book review, memoirs/biographies, nonfiction

Review: The Year of Magical Thinking

Life changes in the instant. The ordinary instant.

The Year of Magical Thinking, Joan Didion

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Click on the image above to purchase the book on Amazon.

I picked this book up at a book sale not knowing much about it other than knowing it was one of the books on Rory Gilmore’s Reading Challenge list, but I was pleasantly surprised.

AUTHOR: Joan Didion

GENRE: nonfiction, memoir

WHERE DID I GET THIS BOOK: at a book sale

RATING: 5/5 stars

BACKGROUND: Joan Didion is a writer, and so was her husband, John. Her memoir A Year of Magical Thinking takes us through the year immediately following the passing of her husband, John. There are many personal reflections on the significance of her grief, memories described that detail moments the writer lived through with her family and her husband, and there are even clinical and scientific considerations of what grief is or what it does to the human psyche.

THOUGHTS: I believe that anyone who has had to go through the painful experience of losing someone that is close to them can understand and take something away from this memoir. Since I personally had a bad experience with trying to understand my grief, I found this book to be intriguing, educating, but ultimately I found that I could relate to what Didion’s descriptions of her grief portrayed.

Didion’s writing is clear, succinct, and engaging. I flew through this book in the span of less than a day; it is easy to read, and it gripped me in every page. Didion has all the tricks and marks of an experienced writer, but it also felt like she did not hold much back in this memoir. I could not think of much criticism to lend this book, so I gave it the 5/5 stars that it deserves.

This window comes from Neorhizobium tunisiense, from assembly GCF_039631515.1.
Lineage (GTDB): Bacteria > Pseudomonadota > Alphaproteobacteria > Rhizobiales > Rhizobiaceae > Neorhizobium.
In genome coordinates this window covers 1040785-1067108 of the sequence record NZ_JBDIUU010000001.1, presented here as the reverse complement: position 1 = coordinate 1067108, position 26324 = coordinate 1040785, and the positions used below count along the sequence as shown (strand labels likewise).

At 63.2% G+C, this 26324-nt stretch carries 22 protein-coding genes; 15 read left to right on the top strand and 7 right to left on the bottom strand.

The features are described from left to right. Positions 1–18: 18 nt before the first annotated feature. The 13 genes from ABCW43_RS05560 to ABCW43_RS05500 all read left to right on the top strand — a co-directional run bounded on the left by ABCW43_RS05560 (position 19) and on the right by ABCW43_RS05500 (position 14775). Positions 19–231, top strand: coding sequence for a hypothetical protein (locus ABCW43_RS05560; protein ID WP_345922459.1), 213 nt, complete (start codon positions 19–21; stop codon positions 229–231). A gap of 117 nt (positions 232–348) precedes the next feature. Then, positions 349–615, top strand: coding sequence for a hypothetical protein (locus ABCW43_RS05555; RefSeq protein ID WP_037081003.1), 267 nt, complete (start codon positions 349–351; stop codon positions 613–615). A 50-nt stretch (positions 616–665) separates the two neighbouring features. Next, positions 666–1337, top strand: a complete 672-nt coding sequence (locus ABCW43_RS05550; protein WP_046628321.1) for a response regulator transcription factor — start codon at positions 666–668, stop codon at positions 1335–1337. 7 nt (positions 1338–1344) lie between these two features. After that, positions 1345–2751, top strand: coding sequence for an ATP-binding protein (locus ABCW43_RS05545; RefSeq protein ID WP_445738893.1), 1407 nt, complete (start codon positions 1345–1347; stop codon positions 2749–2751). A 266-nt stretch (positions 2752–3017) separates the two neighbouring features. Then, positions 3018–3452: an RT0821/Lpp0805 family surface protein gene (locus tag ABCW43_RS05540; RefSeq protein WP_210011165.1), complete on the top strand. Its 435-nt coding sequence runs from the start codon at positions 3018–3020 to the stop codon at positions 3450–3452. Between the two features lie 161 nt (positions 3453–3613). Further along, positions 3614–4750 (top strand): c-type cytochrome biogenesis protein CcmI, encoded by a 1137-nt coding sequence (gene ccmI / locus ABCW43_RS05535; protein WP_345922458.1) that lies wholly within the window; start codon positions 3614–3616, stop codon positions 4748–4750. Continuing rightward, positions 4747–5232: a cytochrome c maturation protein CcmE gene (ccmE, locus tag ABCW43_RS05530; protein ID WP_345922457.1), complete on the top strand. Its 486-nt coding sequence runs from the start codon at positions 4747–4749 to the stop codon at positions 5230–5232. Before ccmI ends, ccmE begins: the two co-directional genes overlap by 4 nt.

For those of us who would rather read a book that is more lighthearted or would like to stray from the emotionally heavy -this book may not be for you. Of course, reading about darker matters in fiction books is significantly different than reading about the same subjects in a nonfiction book. The stakes are real, and the descriptions that Didion offers in this book are quite hard to forget, or at least they are for me.

However, if you have had a personal struggle with grief- with dealing with it, with defining it, with reigning it in and letting it breathe, then I would highly recommend this book to you. Didion is almost everyman in this book, besides her glamorous lifestyle as a successful and career writer, but I almost assure you that you have something to gain from the details of her pain and the journey she went through. Additionally, she did all of the research on grief, so you don’t have to. The humanity of this memoir is probably its best quality, however- everyone, no matter their life experiences, can take solace from this book about how those who remain living, even when their loved ones pass, can engage in magical thinking until they are ready to return to a world that is not dominated and defined by loss.

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